At the start of the season I wrote a piece in which I made some crazy claims about how good Matisse would likely be defensively. He has exceeded even my over-the-top expectations. Consider:
- The best system we have right now for ranking players is 538’s RAPTOR, which is based on adjusted-plus-minus which it then supplements with data on how well players created poor shooting percentage from those they guarded. According to RAPTOR, as of this writing, the best defender in the entire NBA on a per-minute basis is... Matisse Thybulle. That is absolutely astonishing performance for a rookie. RAPTOR calculations say Matisse is adding 5.7 points per 100 possessions at the defensive end. That’s ahead of Kawhi and Jimmy Butler, the two elite wings in the top 10, it’s ahead of Rudy Gobert, the top center, and it’s... well, it’s ahead of everybody. There is volatility in those numbers and no doubt he’ll fall out of the top spot at times, but it would be extraordinary for a rookie to be top 30 in defense come season’s end, let alone anywhere near #1.
- As I have noted for years, I believe the best single way to measure player performance is with adjusted plus-minus. Since adjusted plus-minus stats, like all stats, are subject to random variation, I am open to methods for trying to squeeze out some of that randomness. Of such methods the easiest to obtain in recent years has been ESPN’s RPM. As of this writing RPM is not yet available for 2019-20, and moreover 538’s newly-released RAPTOR has a) greater transparency, b) an easier-to-use and more blind-accessible website and c) what I suspect to be a superior methodology. Plus as I say the RAPTOR numbers are out there now and the RPM aren’t! When RPM shows up I will reference it for continuity with my past writing, but expect to see more and more weight on RAPTOR over time. For those who don’t like adjusted plus-minus stats, well, you should keep reading about adjusted plus-minus until you properly understand the approach, because basically every criticism I have seen of them is either trivial, more true of other methods than of APM, or wrong. A good primer is buried inside this long-but-in-my-opinion-entertaining piece by, um, me. Anyway, the best method that doesn’t use actual in-season +/- data is probably Box-Plus-Minus or BPM, since past +/- info was employed in its design. And, guess what, Matisse dominates in that too! He’s at +3.7 defensively, which is absolutely exceptional. Sometime soon I’ll do a deep dive on just how good Matisse’s defense is. On the offensive end, his stats so far are mixed, as his terrific three-point shooting (44% on good volume) has been counteracted by a very high turnover rate and other weaknesses. But almost all those turnovers occurred in the first 10 games or so; Matisse’s offensive trend line points way up.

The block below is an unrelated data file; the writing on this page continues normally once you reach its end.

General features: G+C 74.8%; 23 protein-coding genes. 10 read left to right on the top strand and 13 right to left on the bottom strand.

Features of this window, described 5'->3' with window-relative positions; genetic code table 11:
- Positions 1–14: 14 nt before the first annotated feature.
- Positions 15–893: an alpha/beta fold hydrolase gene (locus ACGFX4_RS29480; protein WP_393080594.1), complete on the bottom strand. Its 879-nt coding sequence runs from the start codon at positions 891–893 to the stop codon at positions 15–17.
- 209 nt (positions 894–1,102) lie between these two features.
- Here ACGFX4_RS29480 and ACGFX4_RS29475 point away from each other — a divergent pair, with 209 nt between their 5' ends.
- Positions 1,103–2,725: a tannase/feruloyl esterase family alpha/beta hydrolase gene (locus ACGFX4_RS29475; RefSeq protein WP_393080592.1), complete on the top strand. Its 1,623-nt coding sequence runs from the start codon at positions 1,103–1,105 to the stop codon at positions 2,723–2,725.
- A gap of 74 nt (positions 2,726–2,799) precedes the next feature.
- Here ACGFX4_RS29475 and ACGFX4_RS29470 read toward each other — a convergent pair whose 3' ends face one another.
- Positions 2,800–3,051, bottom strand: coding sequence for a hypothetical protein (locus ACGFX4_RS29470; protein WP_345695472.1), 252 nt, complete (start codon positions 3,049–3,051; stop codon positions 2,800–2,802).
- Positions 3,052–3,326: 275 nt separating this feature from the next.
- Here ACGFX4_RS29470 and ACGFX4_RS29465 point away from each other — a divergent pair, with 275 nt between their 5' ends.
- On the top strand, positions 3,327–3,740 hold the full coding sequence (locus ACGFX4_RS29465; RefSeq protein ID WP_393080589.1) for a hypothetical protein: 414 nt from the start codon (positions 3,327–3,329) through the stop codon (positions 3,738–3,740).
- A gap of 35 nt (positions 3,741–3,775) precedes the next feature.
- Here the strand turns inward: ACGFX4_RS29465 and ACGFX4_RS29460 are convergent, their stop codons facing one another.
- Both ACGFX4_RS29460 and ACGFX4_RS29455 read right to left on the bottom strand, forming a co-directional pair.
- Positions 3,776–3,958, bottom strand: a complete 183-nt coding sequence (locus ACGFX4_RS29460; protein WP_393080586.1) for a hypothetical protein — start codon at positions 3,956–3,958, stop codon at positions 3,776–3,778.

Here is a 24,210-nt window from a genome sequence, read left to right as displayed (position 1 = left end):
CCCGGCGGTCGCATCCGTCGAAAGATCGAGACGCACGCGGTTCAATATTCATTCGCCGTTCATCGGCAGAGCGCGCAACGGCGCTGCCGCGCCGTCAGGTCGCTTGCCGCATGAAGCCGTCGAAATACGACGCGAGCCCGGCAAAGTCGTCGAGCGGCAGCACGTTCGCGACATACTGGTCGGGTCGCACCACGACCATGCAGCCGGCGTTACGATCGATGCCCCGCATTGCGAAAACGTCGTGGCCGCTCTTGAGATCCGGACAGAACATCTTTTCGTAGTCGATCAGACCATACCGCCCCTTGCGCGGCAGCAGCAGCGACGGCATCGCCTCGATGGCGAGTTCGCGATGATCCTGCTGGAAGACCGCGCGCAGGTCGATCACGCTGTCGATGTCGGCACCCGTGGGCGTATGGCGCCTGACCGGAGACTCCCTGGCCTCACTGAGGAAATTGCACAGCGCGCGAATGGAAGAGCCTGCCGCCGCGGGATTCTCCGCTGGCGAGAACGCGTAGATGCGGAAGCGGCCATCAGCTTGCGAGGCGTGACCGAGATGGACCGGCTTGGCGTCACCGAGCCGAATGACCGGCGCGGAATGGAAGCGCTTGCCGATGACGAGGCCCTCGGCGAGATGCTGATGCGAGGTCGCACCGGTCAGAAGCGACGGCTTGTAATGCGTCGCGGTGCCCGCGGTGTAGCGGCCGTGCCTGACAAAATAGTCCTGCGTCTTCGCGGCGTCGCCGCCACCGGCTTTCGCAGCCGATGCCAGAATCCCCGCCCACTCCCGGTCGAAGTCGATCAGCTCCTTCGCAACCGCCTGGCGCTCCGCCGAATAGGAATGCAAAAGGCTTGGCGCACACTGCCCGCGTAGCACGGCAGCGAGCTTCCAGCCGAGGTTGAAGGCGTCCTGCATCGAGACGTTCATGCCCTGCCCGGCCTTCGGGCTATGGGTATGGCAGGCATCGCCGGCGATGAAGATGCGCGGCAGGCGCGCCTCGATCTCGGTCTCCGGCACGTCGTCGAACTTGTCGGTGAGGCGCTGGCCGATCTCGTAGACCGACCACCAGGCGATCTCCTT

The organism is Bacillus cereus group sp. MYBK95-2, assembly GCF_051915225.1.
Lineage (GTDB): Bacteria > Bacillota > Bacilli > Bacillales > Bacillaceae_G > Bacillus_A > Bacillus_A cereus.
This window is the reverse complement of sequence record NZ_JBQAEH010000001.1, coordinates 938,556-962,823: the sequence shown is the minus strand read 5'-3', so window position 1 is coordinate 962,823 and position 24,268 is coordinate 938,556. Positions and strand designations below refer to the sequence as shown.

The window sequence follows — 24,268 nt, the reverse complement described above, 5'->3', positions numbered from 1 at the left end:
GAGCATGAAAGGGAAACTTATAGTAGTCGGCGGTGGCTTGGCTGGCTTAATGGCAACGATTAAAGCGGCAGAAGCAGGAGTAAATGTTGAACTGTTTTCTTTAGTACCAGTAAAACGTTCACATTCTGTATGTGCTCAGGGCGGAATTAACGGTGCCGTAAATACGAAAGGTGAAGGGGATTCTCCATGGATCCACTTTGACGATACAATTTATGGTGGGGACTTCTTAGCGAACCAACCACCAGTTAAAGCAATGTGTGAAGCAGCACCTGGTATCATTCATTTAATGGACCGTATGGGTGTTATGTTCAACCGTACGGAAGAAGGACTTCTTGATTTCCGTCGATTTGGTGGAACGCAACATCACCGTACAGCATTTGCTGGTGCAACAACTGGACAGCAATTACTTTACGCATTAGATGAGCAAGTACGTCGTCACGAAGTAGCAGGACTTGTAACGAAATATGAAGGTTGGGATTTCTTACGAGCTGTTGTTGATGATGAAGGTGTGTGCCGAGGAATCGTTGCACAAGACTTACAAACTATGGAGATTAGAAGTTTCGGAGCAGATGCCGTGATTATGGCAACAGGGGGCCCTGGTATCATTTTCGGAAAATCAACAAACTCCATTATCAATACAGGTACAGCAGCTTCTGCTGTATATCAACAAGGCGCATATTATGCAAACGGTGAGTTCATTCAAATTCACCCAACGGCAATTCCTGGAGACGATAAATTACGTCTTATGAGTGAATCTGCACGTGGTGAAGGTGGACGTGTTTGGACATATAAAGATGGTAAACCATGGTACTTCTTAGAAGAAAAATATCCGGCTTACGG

The upshot of all this is: Matisse is going to spend the next decade somewhere in the range between Covington-style unheralded star and Kawhi-style megastar. Probably much closer to the former than the latter, but you never know! Point is, if he’s anyplace on that spectrum I’m going to be writing about him an enormous amount. And if I do that, I’m going to become awfully tired of typing the words “Matisse” and “Thybulle.” We need nicknames! We are blessed, as rarely in sports history has a more nicknameable player come around. First: Matisse — the name of an all-time great artist, with two excellent syllables to play with and a great overall sound. Then, Thybulle! Unusual but easy to say (unless you’re Hubie Brown), and two more great syllables, including Bulle, a competitor for best syllable ever! Then, his broad smile and charming demeanor. And finally, his standout play, literally at all-time-great levels in certain specific areas, such as steals and blocks-for-a-guard. So many ways to go! I listed a few of these in my earlier Thybulle post, but we have plenty of new ideas, many via the fertile minds of my brilliant brother and other extraordinary friends. I may also have stolen some from commenters here at LB; if so, my apologies!
Before I list them, let’s note that there are three quite distinct uses for a nickname:
- For the player’s friends and teammates to call him
- For sportswriters and headline writers to use in writing about him
- For fans to use in discussing him and exulting in his successes
So, the nickname “The Sultan of Swat” for George Herman Ruth was excellent for sportswriters, lousy for fans (it’s hard to imagine yelling “Sultan of Swaaaaat!!!” after a dinger), and useless for his friends. Of course he was also known as “Babe,” which was great on all three dimensions. Honus “The Bonus” Wagner was another easy-to-use early-baseball classic. Earvin Johnson’s friends apparently called him “Buck” in his youth, which is a great name, fans and writers called him “Magic,” which is among the best nicknames ever, so good that I suspect his friends now also use it. I doubt any teammate at a bar ever said to Charles Barkley, “Round Mound of Rebound, can I get you a beer?” That nickname was pure sportswriter. But Sir Charles was great for writers and fans alike.
The best nicknames usually serve all three purposes,. Great ones often have variants that can be used in different circumstances. E.g. “Dr. J, The Doctor, Doc, etc.).
Some of the best-ever Philly-sports nicknames are:
- Dr. J — the best Philly nickname ever, and one of the best sports nicknames ever, period!
- Smokin’ Joe
That’s one from each sport, including boxing since Philly has such great history there; if I had to choose one more from each I’d suggest
- Sir Charles
- Hound Dog
- The Executioner
For any very young readers, please note the players above are, in order, Julius Erving, Ron Jaworski, Robert Moses Grove and Steve Carlton — yes, the two best pitchers in Philadelphia history had the same nickname! — Dave Schultz, Joe Frazier, Charles Barkley, LeSean McCoy, Lenny Dykstra, Bob Kelly, and Bernard Hopkins.